Attachment D: Responses from Gareth Evans
Vice Chancellor, Australian National University
Prepared remarks for
Is a Nuclear-free East Asia Possible? Opportunities and Constraints
6th Jeju Forum Panel, May 28, 2011
Reality Checking: Nuclear Deterrence
The US nuclear umbrella remains reasonably credible as a deterrent to possible nuclear attack on its North East Asian allies, and is not in the slightest dependent on the presence of US weapons on regional soil. But it’s just as well that it is never likely to be tested by any such attack, because Tokyo, Seoul or Taipei (or Sydney for that matter) could not be totally confident that the US would be prepared to risk San Francisco for any of them.
What really matters for the region is US extended deterrence, not extended nuclear deterrence — i.e. ability to rely on US conventional military capability, which for the foreseeable future will be amply sufficient to deal with any non-nuclear threat contingency (and indeed probably any nuclear threat contingency as well). Regional allies could live more comfortably than they now think they can without nuclear protection, but it would certainly be uncomfortable for them, in the more uncertain environment now evolving, to not have US conventional commitment — and it would no doubt be destabilizing (triggering a scramble for new capability) if the US were to walk away from the region. But Washington shows no signs of doing so.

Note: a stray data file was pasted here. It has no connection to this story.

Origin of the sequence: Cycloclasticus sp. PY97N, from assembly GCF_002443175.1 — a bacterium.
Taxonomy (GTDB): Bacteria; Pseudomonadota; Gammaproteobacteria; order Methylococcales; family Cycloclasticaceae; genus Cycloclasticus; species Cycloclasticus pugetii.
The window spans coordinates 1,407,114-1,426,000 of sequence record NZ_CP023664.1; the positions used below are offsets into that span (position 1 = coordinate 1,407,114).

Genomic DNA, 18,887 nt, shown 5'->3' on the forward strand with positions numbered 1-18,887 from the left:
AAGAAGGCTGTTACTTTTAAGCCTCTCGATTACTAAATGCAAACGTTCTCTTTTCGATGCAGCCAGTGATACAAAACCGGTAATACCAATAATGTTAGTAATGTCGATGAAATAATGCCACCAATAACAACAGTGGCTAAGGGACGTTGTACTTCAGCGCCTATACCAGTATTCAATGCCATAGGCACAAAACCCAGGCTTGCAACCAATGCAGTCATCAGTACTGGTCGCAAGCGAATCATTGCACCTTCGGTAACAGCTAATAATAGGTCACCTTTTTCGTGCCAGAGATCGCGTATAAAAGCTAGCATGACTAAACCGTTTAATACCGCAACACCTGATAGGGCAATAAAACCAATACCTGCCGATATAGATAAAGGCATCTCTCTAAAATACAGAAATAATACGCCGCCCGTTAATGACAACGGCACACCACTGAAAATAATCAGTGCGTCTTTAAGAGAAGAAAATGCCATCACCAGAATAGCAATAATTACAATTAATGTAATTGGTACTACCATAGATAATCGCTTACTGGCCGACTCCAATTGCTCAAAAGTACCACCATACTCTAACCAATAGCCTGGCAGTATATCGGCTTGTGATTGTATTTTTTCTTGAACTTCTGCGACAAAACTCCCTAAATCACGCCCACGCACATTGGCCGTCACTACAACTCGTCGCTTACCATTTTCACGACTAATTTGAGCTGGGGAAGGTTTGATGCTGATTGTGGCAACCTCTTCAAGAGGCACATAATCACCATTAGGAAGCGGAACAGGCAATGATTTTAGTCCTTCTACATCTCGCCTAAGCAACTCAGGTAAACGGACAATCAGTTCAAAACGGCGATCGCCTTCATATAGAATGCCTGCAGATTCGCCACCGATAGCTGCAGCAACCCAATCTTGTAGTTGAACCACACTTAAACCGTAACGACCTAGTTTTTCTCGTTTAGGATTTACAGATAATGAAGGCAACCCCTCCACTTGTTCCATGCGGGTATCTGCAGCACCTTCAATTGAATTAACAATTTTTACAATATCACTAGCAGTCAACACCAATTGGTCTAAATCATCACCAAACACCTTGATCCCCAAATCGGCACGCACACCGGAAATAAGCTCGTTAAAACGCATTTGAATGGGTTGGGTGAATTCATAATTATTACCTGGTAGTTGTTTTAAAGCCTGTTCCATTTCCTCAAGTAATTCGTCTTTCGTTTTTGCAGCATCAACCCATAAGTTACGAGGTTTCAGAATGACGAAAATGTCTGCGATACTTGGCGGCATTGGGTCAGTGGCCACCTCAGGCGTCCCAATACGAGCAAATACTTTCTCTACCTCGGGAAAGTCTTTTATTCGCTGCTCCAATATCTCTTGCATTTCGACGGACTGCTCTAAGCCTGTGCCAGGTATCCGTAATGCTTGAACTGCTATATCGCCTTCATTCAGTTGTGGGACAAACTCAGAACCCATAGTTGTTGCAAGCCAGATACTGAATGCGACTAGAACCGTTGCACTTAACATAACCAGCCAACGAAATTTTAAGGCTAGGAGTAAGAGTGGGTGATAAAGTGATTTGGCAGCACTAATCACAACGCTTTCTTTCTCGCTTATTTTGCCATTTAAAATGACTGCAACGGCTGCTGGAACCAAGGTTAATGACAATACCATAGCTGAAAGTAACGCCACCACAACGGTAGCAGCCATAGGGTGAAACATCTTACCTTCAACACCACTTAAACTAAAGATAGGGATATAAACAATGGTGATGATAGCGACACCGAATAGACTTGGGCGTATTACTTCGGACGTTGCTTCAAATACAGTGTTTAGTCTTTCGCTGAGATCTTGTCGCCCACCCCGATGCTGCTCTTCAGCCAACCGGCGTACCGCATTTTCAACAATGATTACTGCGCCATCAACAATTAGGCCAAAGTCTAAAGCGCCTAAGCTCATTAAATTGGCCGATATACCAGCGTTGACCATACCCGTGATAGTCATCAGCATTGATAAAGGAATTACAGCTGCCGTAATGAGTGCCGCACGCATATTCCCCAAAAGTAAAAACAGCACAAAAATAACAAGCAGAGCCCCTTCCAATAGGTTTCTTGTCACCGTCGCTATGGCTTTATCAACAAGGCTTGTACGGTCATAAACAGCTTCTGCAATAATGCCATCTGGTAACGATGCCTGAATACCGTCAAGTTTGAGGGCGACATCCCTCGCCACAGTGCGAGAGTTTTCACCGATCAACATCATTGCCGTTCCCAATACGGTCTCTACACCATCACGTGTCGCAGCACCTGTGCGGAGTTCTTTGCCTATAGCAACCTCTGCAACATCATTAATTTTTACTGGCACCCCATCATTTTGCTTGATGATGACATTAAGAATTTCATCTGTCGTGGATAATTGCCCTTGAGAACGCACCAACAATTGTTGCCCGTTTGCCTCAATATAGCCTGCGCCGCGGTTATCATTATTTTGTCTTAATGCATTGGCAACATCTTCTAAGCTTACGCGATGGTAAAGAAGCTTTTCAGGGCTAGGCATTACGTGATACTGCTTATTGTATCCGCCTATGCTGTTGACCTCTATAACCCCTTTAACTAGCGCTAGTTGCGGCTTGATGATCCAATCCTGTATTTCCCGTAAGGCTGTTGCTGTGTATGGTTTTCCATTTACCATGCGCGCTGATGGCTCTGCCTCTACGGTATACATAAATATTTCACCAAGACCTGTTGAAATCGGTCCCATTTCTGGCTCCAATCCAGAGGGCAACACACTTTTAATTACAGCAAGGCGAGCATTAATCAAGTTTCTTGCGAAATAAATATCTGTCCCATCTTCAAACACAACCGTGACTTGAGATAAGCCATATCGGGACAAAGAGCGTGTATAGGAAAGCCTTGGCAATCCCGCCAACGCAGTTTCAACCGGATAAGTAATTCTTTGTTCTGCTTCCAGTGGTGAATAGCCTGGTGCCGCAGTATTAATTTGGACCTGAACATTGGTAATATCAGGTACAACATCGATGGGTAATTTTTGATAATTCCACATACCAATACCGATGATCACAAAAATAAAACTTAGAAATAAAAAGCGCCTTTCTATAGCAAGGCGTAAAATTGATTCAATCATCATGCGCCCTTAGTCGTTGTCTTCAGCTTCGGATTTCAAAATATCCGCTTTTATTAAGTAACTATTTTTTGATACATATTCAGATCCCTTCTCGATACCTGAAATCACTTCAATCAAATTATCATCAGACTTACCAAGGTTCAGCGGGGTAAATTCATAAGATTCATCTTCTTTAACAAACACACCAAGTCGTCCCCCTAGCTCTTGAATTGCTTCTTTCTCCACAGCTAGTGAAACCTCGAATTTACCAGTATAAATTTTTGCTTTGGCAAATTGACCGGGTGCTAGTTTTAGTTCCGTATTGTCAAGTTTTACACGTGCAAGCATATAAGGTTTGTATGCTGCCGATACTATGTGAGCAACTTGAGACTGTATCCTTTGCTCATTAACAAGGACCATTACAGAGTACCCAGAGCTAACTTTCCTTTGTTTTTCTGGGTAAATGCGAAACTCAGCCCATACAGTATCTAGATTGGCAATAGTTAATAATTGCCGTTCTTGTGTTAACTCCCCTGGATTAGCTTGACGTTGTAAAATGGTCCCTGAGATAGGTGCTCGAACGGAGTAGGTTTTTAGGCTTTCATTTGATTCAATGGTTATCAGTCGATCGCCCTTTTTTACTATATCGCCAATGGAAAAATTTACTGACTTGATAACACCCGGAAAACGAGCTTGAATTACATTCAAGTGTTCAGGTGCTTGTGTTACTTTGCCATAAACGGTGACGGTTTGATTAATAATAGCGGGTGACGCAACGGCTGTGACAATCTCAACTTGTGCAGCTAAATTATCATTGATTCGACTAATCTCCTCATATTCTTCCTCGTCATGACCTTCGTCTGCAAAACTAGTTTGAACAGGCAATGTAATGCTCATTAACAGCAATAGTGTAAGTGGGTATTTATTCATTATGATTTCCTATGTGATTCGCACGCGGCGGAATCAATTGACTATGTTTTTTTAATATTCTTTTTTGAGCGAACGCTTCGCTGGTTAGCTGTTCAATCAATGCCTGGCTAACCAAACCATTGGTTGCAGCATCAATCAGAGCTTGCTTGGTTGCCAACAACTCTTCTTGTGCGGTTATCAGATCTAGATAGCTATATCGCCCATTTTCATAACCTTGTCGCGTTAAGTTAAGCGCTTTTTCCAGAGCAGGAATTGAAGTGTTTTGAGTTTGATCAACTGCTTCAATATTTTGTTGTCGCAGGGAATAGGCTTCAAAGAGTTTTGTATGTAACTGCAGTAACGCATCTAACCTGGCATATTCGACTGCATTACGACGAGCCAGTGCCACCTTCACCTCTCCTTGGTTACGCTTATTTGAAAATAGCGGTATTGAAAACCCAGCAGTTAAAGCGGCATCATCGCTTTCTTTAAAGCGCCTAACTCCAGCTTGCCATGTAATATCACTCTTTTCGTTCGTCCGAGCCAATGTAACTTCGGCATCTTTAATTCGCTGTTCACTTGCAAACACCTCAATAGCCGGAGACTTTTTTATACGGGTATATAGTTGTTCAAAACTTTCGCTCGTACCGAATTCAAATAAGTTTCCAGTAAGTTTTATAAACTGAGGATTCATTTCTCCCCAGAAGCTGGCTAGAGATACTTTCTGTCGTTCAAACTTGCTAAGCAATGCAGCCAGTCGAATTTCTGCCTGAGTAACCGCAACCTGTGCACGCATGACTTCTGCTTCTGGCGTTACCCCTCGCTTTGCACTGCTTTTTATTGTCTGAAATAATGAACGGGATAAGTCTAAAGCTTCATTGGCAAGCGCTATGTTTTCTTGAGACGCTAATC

It is important, in its own and everyone else’s interest, for China as soon as possible to become party to serious bilateral – and multilateral – talks about stabilizing nuclear weapon numbers at their present levels, and ultimately reducing them. There needs to be mutual understanding and acceptance among the nuclear weapon possessing states as to what constitutes a minimum credible deterrent for each of them — but for that to happen there needs to be real transparency about numbers and deployment arrangements, especially from China. The internal debate in Beijing is moving slowly in that direction, and needs to be encouraged. It is not realistic to expect China — or any of the other nuclear weapons powers — to start reducing their stockpiles until US and Russian stocks get down to the low hundreds (from their present 9,000 and 13,000 respectively!), but it is realistic to seek a freeze at present levels, and certainly no ‘equalizing up’.
Japan and South Korea
The vision of a plutonium-fuelled energy security strategy may be somewhat at risk in Japan and the ROK as a result of the Fukushima catastrophe, but it is unlikely to impact one way or the other on the prospects for a nuclear weapon free zone in the region. That will depend on a completely different dynamic: the judgment each country makes about what it needs for its own security, with or without the US nuclear umbrella, or US conventional deterrence support.